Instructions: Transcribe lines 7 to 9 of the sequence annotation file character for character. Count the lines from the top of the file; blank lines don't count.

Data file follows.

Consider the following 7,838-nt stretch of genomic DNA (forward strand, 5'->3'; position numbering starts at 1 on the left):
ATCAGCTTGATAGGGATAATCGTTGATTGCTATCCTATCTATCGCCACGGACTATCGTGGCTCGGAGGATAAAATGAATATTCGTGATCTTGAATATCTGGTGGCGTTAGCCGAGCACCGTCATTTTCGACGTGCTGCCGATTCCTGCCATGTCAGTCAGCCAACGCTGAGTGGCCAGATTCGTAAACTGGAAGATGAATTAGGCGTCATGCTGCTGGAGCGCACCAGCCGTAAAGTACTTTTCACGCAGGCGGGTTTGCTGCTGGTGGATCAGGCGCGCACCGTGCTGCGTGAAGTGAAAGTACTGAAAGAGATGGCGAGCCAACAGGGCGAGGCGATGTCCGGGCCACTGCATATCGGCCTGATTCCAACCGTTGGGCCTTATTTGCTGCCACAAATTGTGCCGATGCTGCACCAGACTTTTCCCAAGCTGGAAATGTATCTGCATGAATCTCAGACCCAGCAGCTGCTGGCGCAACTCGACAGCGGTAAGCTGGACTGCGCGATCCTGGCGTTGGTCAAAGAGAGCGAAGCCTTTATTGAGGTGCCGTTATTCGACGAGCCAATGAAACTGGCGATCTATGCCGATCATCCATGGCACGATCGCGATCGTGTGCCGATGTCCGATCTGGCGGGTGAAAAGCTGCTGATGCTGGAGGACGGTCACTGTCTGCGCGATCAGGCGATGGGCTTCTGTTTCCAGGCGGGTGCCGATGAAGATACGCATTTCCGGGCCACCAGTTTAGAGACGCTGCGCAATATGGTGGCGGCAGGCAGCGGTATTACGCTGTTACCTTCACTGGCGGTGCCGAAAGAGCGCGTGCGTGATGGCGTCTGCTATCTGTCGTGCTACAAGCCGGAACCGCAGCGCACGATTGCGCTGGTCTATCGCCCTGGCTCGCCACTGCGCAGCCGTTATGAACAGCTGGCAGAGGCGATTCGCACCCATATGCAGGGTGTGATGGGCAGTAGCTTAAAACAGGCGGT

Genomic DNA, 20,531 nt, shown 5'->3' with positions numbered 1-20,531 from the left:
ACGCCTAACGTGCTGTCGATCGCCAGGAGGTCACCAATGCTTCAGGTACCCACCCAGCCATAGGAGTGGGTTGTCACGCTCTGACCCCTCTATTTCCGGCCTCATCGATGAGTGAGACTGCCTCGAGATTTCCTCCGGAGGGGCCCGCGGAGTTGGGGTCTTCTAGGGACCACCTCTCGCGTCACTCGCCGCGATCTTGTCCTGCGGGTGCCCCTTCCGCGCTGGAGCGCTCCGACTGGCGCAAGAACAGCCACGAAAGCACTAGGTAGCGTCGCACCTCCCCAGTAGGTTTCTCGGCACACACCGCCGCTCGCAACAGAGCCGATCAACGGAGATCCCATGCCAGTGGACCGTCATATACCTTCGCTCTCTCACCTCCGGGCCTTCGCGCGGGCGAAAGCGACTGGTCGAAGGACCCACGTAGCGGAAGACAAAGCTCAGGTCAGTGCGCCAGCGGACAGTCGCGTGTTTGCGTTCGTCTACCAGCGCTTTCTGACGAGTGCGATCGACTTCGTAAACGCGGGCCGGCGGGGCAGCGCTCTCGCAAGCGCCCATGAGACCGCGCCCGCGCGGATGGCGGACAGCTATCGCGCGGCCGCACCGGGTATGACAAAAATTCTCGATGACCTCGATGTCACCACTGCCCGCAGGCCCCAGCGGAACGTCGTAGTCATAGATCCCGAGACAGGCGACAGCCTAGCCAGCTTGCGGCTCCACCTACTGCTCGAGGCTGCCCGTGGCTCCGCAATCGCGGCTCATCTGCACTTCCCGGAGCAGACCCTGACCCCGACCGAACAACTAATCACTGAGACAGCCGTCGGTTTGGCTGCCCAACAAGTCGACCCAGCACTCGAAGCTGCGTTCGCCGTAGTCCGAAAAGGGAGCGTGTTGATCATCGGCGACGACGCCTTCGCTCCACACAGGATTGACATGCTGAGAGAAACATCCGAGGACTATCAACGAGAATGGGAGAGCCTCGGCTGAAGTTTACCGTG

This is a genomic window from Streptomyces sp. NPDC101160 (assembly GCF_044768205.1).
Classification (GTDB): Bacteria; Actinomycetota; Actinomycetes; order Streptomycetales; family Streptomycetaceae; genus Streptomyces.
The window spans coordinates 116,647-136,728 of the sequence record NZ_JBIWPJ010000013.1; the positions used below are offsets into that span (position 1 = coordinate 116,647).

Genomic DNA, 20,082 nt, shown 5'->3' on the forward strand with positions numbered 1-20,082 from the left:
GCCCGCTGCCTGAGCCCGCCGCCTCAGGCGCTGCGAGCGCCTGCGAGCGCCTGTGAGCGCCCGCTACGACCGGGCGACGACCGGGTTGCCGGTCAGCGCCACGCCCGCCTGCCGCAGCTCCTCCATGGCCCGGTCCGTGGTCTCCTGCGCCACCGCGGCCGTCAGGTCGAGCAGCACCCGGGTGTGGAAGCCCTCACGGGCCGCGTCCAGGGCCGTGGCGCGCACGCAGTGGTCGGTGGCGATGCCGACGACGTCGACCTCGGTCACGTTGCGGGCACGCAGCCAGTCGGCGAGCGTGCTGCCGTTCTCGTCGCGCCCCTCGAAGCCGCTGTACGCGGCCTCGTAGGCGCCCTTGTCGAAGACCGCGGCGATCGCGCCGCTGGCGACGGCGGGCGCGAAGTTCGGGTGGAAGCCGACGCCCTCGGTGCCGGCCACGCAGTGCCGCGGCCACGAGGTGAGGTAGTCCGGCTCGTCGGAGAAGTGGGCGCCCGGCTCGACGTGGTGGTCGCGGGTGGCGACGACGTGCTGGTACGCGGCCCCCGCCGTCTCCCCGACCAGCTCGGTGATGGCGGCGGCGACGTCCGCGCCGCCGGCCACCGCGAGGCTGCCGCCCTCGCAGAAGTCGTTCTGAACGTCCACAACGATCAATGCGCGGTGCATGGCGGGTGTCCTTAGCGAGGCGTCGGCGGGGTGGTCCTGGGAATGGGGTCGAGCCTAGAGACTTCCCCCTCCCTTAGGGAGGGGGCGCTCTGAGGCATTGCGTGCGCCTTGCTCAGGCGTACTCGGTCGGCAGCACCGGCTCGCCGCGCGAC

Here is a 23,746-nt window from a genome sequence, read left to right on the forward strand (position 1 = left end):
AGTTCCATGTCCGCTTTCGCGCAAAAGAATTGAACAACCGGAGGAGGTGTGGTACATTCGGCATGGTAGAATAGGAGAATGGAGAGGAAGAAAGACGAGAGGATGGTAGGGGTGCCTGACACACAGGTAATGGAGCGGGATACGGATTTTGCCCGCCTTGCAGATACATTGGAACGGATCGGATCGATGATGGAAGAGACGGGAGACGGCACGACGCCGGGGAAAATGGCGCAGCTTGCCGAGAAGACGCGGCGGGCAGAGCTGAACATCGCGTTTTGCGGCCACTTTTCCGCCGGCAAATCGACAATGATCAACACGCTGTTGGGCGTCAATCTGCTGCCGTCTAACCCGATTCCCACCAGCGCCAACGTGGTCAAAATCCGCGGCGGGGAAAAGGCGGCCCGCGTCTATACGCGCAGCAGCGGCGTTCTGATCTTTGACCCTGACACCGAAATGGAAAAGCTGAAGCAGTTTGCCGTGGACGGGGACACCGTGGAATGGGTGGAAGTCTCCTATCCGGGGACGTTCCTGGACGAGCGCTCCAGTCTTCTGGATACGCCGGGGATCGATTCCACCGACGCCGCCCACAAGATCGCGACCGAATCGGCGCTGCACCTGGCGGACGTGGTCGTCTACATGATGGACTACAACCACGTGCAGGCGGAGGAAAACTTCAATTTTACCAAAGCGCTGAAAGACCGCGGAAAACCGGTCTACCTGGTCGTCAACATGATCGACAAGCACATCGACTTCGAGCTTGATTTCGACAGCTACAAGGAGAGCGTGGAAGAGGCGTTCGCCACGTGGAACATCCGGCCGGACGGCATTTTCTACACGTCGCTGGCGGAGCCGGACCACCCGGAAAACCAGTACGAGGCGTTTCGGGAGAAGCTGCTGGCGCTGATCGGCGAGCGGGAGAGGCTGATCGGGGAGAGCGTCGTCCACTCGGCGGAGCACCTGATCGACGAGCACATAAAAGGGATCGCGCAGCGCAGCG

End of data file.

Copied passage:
The window spans coordinates 116,647-136,728 of the sequence record NZ_JBIWPJ010000013.1; the positions used below are offsets into that span (position 1 = coordinate 116,647).

Genomic DNA, 20,082 nt, shown 5'->3' on the forward strand with positions numbered 1-20,082 from the left:
GCCCGCTGCCTGAGCCCGCCGCCTCAGGCGCTGCGAGCGCCTGCGAGCGCCTGTGAGCGCCCGCTACGACCGGGCGACGACCGGGTTGCCGGTCAGCGCCACGCCCGCCTGCCGCAGCTCCTCCATGGCCCGGTCCGTGGTCTCCTGCGCCACCGCGGCCGTCAGGTCGAGCAGCACCCGGGTGTGGAAGCCCTCACGGGCCGCGTCCAGGGCCGTGGCGCGCACGCAGTGGTCGGTGGCGATGCCGACGACGTCGACCTCGGTCACGTTGCGGGCACGCAGCCAGTCGGCGAGCGTGCTGCCGTTCTCGTCGCGCCCCTCGAAGCCGCTGTACGCGGCCTCGTAGGCGCCCTTGTCGAAGACCGCGGCGATCGCGCCGCTGGCGACGGCGGGCGCGAAGTTCGGGTGGAAGCCGACGCCCTCGGTGCCGGCCACGCAGTGCCGCGGCCACGAGGTGAGGTAGTCCGGCTCGTCGGAGAAGTGGGCGCCCGGCTCGACGTGGTGGTCGCGGGTGGCGACGACGTGCTGGTACGCGGCCCCCGCCGTCTCCCCGACCAGCTCGGTGATGGCGGCGGCGACGTCCGCGCCGCCGGCCACCGCGAGGCTGCCGCCCTCGCAGAAGTCGTTCTGAACGTCCACAACGATCAATGCGCGGTGCATGGCGGGTGTCCTTAGCGAGGCGTCGGCGGGGTGGTCCTGGGAATGGGGTCGAGCCTAGAGACTTCCCCCTCCCTTAGGGAGGGGGCGCTCTGAGGCATTGCGTGCGCCTTGCTCAGGCGTACTCGGTCGGCAGCACCGGCTCGCCGCGCGAC